(Recruits’ desire to enroll early) “It doesn’t (influence recruiting). I think we’re going to have more than we’ve probably had — it is happening more and more. But, for me, I am right down the middle on it. If that’s what a kid and his family are all about, awesome. But if a kid wants to say in high school and play basketball and run track and go to the prom and all those things, I am all about that as well. So to me it just depends on where the kid’s mind is on this whole thing. High school goes super fast and college goes super fast, and I’m just about maximizing your time in these short windows that we have.”

(On recruiting a legacy kid) “I’m not sure what he’s talking about (sarcasm). He’s getting too close to what I can talk about, so next question.”

(On recruiting against former assistant coaches at other programs) “I don’t like it at all, because they know exactly what our style is and they usually implement the same styles and all those types of things. I like it when our guys get jobs on the East Coast. I don’t think that’s happened, but that’s what I would really like.

(You had previously said you were targeting this week for Shane Bowman to come back from a broken foot …) “Yep, I think he’s getting close. We’ll see.”

(Four-game redshirt rule influencing the evaluation of players) “For us, we’ve played (fewer) true freshmen. They’ve played (less), which has been really interesting. I don’t think we anticipated that going into this. I don’t know if we have a guy that is going to play — that is going to count this year (all are still eligible to redshirt). But we’ve played a handful of these guys and I don’t think we really anticipated that going in. … For whatever reason, just how it’s shaken out, we haven’t done that (played a freshman in more than four games) just yet. That’s probably been the biggest thing — probably biggest unexpected thing with our situation this year. It’s been good, though. It’s been nice because we’ve been able to play ahead and say, ‘Hey, we want to get this guy ready in two weeks.’ Because you need a little time. It’s very hard to say, ‘OK, we’ve got this guy, let’s just throw him in.’ A lot of times they’re on the scout team and it’s completely different than when all of a sudden you have to know what your assignment is and that ball that was just completed on you really matters now. … It’s not quite that simple, so it’s been nice to plan ahead a little bit.”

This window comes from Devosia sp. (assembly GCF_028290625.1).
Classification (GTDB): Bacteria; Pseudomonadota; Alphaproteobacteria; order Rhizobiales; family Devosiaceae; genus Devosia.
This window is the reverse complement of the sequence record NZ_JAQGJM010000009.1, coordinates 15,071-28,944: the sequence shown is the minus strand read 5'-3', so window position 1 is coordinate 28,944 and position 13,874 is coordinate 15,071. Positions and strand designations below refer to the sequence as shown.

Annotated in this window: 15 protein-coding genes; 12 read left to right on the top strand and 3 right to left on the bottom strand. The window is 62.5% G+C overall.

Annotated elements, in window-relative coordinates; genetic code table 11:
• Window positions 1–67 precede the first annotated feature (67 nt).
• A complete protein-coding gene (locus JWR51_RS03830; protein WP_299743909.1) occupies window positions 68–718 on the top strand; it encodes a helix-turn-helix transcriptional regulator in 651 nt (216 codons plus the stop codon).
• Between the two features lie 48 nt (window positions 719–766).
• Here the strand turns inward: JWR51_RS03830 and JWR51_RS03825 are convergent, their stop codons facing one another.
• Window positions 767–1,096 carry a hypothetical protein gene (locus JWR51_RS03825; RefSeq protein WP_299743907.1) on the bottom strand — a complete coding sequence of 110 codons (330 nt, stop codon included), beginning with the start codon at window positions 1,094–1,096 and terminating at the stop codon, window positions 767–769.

(Hunter Bryant) “I think he’s making really good progress, and we’re kind of rolling with him.”